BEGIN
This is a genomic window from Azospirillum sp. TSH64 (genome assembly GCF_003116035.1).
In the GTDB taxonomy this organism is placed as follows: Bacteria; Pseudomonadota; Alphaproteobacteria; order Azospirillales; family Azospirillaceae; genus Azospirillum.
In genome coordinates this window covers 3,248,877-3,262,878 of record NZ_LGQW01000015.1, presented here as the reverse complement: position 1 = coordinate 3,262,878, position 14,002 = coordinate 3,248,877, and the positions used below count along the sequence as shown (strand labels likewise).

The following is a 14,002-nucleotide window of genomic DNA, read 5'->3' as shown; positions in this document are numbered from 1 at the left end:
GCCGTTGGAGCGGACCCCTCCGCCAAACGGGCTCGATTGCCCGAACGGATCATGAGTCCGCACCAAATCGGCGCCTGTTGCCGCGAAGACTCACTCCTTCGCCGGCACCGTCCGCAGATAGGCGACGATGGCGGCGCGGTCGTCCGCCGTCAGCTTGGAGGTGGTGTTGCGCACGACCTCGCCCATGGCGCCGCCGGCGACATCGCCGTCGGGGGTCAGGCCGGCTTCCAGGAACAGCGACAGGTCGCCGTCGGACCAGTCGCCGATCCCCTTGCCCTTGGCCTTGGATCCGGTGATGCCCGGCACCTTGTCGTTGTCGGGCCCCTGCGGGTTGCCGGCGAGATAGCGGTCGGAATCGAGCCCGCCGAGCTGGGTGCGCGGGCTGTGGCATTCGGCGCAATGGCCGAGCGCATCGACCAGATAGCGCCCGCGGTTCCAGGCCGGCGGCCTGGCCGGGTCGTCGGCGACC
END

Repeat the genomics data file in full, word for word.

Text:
This is a genomic window from Azospirillum sp. TSH64 (genome assembly GCF_003116035.1).
In the GTDB taxonomy this organism is placed as follows: Bacteria; Pseudomonadota; Alphaproteobacteria; order Azospirillales; family Azospirillaceae; genus Azospirillum.
In genome coordinates this window covers 3,248,877-3,262,878 of record NZ_LGQW01000015.1, presented here as the reverse complement: position 1 = coordinate 3,262,878, position 14,002 = coordinate 3,248,877, and the positions used below count along the sequence as shown (strand labels likewise).

The following is a 14,002-nucleotide window of genomic DNA, read 5'->3' as shown; positions in this document are numbered from 1 at the left end:
GCCGTTGGAGCGGACCCCTCCGCCAAACGGGCTCGATTGCCCGAACGGATCATGAGTCCGCACCAAATCGGCGCCTGTTGCCGCGAAGACTCACTCCTTCGCCGGCACCGTCCGCAGATAGGCGACGATGGCGGCGCGGTCGTCCGCCGTCAGCTTGGAGGTGGTGTTGCGCACGACCTCGCCCATGGCGCCGCCGGCGACATCGCCGTCGGGGGTCAGGCCGGCTTCCAGGAACAGCGACAGGTCGCCGTCGGACCAGTCGCCGATCCCCTTGCCCTTGGCCTTGGATCCGGTGATGCCCGGCACCTTGTCGTTGTCGGGCCCCTGCGGGTTGCCGGCGAGATAGCGGTCGGAATCGAGCCCGCCGAGCTGGGTGCGCGGGCTGTGGCATTCGGCGCAATGGCCGAGCGCATCGACCAGATAGCGCCCGCGGTTCCAGGCCGGCGGCCTGGCCGGGTCGTCGGCGACC